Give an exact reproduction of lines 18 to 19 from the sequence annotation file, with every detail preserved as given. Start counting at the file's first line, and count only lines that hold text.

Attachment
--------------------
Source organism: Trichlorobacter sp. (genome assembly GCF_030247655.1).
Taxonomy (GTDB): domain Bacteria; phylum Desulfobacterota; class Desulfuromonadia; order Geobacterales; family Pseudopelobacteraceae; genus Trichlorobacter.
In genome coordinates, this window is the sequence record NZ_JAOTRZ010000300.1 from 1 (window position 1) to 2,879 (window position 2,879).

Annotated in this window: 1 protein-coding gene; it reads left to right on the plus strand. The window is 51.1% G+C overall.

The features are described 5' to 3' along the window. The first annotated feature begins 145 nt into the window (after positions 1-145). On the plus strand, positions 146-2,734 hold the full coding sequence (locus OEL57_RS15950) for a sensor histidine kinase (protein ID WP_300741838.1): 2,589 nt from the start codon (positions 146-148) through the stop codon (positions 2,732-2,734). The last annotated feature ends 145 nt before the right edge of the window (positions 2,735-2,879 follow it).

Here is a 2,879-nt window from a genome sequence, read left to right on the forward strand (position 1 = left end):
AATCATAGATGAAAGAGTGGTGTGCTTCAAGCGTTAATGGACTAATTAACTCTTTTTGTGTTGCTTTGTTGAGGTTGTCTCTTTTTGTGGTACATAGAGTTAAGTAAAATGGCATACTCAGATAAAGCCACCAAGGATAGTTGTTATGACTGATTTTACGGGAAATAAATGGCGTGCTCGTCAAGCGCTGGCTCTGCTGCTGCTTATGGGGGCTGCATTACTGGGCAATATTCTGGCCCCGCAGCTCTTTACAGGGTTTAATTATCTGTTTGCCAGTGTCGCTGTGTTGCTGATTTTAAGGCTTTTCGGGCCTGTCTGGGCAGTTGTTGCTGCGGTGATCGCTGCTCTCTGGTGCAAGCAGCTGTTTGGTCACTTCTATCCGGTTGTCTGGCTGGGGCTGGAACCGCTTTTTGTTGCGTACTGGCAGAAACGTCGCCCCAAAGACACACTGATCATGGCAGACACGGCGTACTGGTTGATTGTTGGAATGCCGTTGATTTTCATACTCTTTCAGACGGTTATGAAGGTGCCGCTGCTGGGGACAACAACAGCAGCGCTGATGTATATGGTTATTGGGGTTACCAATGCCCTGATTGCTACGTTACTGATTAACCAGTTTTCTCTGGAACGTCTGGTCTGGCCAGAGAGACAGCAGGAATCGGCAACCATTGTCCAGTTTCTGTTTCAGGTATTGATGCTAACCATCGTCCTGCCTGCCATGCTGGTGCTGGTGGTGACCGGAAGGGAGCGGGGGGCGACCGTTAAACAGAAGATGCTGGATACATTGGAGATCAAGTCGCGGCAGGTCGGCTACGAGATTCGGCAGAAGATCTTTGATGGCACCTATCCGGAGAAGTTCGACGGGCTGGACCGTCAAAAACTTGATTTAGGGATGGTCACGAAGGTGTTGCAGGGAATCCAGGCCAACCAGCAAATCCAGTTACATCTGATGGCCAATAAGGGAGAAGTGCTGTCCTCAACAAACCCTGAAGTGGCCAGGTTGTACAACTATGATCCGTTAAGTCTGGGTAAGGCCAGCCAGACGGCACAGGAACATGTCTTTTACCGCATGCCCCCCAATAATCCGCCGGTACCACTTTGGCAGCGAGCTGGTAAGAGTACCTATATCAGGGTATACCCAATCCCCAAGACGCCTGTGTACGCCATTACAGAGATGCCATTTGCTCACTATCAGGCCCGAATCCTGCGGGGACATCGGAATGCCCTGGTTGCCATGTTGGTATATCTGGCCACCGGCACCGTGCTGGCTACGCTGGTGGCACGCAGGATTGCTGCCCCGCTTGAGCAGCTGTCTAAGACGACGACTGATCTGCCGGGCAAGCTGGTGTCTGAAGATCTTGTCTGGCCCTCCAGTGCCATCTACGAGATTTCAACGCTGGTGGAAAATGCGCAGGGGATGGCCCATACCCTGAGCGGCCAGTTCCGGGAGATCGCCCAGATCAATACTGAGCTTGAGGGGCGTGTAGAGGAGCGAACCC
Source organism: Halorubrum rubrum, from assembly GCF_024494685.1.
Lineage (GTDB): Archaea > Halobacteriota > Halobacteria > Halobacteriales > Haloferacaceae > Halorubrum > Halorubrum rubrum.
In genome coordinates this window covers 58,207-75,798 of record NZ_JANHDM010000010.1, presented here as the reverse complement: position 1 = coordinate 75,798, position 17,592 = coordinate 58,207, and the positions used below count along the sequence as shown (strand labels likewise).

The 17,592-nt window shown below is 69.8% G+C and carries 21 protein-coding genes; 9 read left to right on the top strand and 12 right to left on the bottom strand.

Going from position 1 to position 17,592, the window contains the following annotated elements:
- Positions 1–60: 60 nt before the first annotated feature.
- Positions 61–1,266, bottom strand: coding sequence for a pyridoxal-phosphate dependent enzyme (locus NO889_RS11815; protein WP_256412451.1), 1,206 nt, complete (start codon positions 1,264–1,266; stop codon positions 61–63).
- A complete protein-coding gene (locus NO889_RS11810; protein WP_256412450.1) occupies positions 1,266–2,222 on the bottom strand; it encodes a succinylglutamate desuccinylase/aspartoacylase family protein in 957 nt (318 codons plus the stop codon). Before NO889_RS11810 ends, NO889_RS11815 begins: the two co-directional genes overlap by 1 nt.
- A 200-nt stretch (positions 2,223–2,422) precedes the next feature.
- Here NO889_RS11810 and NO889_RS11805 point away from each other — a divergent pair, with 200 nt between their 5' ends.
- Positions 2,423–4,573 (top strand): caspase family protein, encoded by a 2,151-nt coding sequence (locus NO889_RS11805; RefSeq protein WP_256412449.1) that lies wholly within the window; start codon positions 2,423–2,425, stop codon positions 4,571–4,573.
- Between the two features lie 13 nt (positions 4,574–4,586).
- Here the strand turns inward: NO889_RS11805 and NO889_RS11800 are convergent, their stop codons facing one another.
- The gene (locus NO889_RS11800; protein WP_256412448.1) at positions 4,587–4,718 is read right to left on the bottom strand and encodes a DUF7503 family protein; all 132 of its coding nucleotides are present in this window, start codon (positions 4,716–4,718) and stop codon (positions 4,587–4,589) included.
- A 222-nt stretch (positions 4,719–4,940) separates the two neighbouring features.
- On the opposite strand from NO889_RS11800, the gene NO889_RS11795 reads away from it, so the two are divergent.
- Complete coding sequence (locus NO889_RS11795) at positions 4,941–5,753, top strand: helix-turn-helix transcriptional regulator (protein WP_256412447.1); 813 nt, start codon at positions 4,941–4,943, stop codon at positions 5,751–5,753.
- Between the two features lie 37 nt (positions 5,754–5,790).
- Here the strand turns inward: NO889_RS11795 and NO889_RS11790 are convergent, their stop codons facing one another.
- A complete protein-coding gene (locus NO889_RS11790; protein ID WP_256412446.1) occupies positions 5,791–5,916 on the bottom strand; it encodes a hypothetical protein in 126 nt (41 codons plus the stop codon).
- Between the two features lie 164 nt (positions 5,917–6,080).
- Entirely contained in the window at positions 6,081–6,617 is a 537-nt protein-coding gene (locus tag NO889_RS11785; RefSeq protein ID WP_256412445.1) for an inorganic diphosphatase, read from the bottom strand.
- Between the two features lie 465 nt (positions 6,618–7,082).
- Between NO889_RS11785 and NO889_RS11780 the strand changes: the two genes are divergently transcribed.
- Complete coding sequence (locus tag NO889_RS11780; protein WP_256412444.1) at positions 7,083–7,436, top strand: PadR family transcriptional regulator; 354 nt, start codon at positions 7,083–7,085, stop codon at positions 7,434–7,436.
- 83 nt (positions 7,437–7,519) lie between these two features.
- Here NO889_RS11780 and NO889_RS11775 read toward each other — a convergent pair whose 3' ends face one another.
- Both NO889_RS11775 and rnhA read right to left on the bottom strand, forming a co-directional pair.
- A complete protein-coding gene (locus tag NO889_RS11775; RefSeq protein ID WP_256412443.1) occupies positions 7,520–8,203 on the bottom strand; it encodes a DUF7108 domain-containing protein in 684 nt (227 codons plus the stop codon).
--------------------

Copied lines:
- Positions 2,423–4,573 (top strand): caspase family protein, encoded by a 2,151-nt coding sequence (locus NO889_RS11805; RefSeq protein WP_256412449.1) that lies wholly within the window; start codon positions 2,423–2,425, stop codon positions 4,571–4,573.
- Between the two features lie 13 nt (positions 4,574–4,586).